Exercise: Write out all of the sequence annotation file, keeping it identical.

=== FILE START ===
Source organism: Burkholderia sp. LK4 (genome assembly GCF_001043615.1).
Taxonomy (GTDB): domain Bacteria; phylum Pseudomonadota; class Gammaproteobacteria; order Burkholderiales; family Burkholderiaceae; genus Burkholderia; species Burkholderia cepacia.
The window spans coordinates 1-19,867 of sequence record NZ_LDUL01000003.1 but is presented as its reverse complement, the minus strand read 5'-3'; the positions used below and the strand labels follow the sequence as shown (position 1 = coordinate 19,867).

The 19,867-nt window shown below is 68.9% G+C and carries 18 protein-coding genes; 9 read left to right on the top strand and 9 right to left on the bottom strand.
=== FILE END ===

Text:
Source organism: Burkholderia sp. LK4 (genome assembly GCF_001043615.1).
Taxonomy (GTDB): domain Bacteria; phylum Pseudomonadota; class Gammaproteobacteria; order Burkholderiales; family Burkholderiaceae; genus Burkholderia; species Burkholderia cepacia.
The window spans coordinates 1-19,867 of sequence record NZ_LDUL01000003.1 but is presented as its reverse complement, the minus strand read 5'-3'; the positions used below and the strand labels follow the sequence as shown (position 1 = coordinate 19,867).

The 19,867-nt window shown below is 68.9% G+C and carries 18 protein-coding genes; 9 read left to right on the top strand and 9 right to left on the bottom strand.